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Sand or stone dust under bluestone?

Discussion in 'Landscape Architecture and Design' started by greenersideup, Jan 11, 2005.

  1. greenersideup

    greenersideup LawnSite Member
    from NH
    Posts: 1


    I am a landscape contractor who has been asked to re-do a bluestone walk that has failed. It buckled, and many of the stones are actually cracked. It is in NH, where the winters are long and cold. I thought maybe that the base wasn't done right, but we lifted a few stones, and found ~8" of gravel under 3"+ of stone dust. Do you think that the stone dust is holding too much water and didn't drain properly, and that's why the walk has failed? WHen we relay it, isn't it better to use masonry sand rather than stonedust?

    Thanks for your comments.
  2. cgland

    cgland LawnSite Bronze Member
    Posts: 1,929

    IMO the reason it failed is because of the stone dust itself....especially at 3"! Stone dust is poorly graded(meaning it does not have an even mix of small, medium and large particles) Stone dust consists mainly of....dust w/ some 1/4" pieces in it and because of that fact when you screed stone dust you can have highly concentrated areas of large particles and highly concentrated areas of very small particles, both of which settle differently causing waviness and/or improper settling. I would use coarse washed sand as a setting bed.

    P.S. just because you found 8" of gravel does not mean it was compacted properly.

  3. AGLA

    AGLA LawnSite Bronze Member
    Posts: 1,742

    Is the stone dust washing down into the gravel?
  4. AGLA

    AGLA LawnSite Bronze Member
    Posts: 1,742

    In the Boston area and down here on the cape, I have never seen anyone put stone dust over gravel. It is always stonedust only. The reason it is used instead of sand is that it compacts while sand does not (fire at will). I live on what is mostly all sand down here, yet stonedust is always used under bluestone when dry laying. We never had problems in the 'burbs from freezing and thawing (we do get freeze that down here from time to time on the cape as well). I walk on patios that I did twenty years ago that are just as flat and even today as they were then.

    I think that your best bet is to talk to local guys that have been around for a long time to see what they do.

    The concrete paver revolution has made construction standards for their products that a lot of people are applying to everything else as well. I'm not sure that is a good idea.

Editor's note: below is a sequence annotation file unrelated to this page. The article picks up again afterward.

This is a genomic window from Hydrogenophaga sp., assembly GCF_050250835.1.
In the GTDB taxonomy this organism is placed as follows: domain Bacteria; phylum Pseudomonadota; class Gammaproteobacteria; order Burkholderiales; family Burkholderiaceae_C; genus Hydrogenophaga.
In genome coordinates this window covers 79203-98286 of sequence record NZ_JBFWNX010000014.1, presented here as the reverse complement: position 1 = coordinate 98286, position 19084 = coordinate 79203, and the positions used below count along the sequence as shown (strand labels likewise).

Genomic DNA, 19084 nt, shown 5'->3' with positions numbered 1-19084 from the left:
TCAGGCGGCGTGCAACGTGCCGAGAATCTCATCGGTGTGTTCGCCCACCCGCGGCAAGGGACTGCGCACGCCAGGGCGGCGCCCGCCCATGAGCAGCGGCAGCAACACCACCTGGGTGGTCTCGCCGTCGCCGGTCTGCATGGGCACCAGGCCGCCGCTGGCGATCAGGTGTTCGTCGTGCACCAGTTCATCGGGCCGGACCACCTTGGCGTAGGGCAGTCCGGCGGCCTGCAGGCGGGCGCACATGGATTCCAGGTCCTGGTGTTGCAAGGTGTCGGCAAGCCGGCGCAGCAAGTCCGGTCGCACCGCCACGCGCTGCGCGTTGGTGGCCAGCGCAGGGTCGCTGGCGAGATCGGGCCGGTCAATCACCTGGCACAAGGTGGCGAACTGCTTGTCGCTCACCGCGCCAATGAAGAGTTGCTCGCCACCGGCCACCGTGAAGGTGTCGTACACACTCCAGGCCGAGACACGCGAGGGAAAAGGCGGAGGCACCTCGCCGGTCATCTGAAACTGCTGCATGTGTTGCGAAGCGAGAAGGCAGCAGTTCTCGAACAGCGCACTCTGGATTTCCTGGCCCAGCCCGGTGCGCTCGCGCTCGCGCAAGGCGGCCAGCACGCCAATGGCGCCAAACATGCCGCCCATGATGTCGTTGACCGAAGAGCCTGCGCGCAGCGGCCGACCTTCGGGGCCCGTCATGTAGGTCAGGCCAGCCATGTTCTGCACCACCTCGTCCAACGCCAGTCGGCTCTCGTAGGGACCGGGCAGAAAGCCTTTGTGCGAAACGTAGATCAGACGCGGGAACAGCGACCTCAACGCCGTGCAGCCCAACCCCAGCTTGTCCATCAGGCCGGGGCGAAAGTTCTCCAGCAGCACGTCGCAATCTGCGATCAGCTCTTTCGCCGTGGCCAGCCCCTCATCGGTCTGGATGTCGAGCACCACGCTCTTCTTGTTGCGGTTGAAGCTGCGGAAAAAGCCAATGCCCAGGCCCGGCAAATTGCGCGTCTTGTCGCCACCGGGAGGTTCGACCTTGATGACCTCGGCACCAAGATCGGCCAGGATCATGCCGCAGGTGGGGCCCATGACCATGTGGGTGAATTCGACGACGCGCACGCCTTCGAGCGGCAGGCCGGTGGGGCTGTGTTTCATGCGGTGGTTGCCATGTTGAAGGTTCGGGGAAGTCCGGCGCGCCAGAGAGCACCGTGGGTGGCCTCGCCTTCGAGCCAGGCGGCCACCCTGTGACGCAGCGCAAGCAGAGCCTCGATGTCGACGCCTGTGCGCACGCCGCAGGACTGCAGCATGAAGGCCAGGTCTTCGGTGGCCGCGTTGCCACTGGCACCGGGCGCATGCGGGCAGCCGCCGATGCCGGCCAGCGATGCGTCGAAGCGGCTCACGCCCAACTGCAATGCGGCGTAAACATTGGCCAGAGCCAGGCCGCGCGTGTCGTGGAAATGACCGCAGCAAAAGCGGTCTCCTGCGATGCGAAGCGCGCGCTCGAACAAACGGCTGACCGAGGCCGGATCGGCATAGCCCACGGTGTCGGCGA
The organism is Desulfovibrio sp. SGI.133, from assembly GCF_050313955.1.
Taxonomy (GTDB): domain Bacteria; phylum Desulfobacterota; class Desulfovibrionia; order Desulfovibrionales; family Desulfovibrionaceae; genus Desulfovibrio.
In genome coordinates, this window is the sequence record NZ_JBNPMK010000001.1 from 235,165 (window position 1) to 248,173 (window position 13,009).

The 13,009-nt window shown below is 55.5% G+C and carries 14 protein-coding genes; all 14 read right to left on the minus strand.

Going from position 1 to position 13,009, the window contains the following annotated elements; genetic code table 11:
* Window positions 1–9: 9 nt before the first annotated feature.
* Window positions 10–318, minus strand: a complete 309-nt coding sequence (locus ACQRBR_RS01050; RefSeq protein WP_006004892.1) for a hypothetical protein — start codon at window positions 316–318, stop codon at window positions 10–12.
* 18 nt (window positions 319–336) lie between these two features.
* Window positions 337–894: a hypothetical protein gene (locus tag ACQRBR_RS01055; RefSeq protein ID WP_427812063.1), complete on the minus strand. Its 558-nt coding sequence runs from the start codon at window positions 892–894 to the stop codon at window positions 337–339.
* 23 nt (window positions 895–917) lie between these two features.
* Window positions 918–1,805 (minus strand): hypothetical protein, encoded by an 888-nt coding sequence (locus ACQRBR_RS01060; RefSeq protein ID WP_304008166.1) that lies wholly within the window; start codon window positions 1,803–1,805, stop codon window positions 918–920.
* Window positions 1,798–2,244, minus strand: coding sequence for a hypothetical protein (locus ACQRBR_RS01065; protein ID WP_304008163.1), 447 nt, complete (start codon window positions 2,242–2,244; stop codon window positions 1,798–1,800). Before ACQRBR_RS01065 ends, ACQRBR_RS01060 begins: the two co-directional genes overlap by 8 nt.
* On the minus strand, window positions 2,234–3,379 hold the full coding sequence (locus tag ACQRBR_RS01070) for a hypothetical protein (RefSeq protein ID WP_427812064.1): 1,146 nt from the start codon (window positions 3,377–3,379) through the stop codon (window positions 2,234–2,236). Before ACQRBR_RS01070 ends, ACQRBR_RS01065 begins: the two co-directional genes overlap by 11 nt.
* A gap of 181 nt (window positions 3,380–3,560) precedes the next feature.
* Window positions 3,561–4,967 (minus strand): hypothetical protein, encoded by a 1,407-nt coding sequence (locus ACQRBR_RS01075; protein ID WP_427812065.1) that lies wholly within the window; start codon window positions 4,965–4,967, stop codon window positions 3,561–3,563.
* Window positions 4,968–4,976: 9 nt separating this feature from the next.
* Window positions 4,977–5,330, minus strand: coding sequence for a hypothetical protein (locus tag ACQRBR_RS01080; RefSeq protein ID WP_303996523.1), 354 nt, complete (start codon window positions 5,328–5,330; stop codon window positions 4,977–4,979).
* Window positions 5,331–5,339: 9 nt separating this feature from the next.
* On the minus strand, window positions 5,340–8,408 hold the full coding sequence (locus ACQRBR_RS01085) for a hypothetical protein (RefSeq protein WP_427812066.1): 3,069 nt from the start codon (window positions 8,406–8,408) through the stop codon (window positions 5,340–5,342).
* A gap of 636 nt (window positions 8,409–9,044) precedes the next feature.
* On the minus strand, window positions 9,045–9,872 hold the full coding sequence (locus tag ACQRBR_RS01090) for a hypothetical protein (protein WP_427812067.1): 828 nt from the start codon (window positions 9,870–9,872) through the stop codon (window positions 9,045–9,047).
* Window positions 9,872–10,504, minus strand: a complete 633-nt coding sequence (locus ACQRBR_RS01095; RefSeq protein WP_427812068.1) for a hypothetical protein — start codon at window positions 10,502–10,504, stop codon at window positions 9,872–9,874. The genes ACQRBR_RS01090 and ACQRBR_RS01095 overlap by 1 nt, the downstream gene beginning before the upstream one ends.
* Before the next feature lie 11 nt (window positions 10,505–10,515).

5. northmichigan

    northmichigan LawnSite Member
    Posts: 133

    i build flagstone walks on 5oz.landscape fabric with 4 inches of 9a[crushed stone with dust also called road base] that is compacted and topped with an inch of diamond dust [stone dust] after i cut and fit the flagstone[one and a half inches thick stone] i sweep the joints with masonary sand to fill the area between the stones if the joints are wider than one inch i fill them with crushed stone.
    i can't say why your walkway failled but look to the drainage in the area.
  6. plantace

    plantace LawnSite Member
    Posts: 6

    Why do you use stone dust under but sand between the stones?
  7. northmichigan

    northmichigan LawnSite Member
    Posts: 133

    the stone dust makes a milkly stain on the flagstones when it rains. the masonry sand fills the joints and polishes the flags when you sweep it over the finished work.
  8. plantace

    plantace LawnSite Member
    Posts: 6

  9. steve in Pa.

    steve in Pa. LawnSite Senior Member
    Posts: 294

    The reason the stones are settling is the dust is lime stone dust. Which over time the lime stone chip or dust starts to break down and deteriorate. Farmers use lime stone dust to spread on there fields here in pa. Its basically a cheaper lime product. We see alot of that corner cutting or lack of knowledge for paver installation here. The dust is really cheap from the stone quarry therefore making more profit for the flyby nighters around here. ICPI certification states to never use dust for paver installation, they suggest concrete sand! We like it when we get calls to fix a patio or walkway that we lost because the homeowner went with the cheapest bid. They just hang their heads say we should have went with you!!!!!! payup
  10. plantace

    plantace LawnSite Member
    Posts: 6

    No, actually it's granite dust, or some sort of schist or basalt. Those are primarily our native bedrock types, and we have no limestone outcroppings. Thus, decomposition isn't a problem, except on a geologic time frame.

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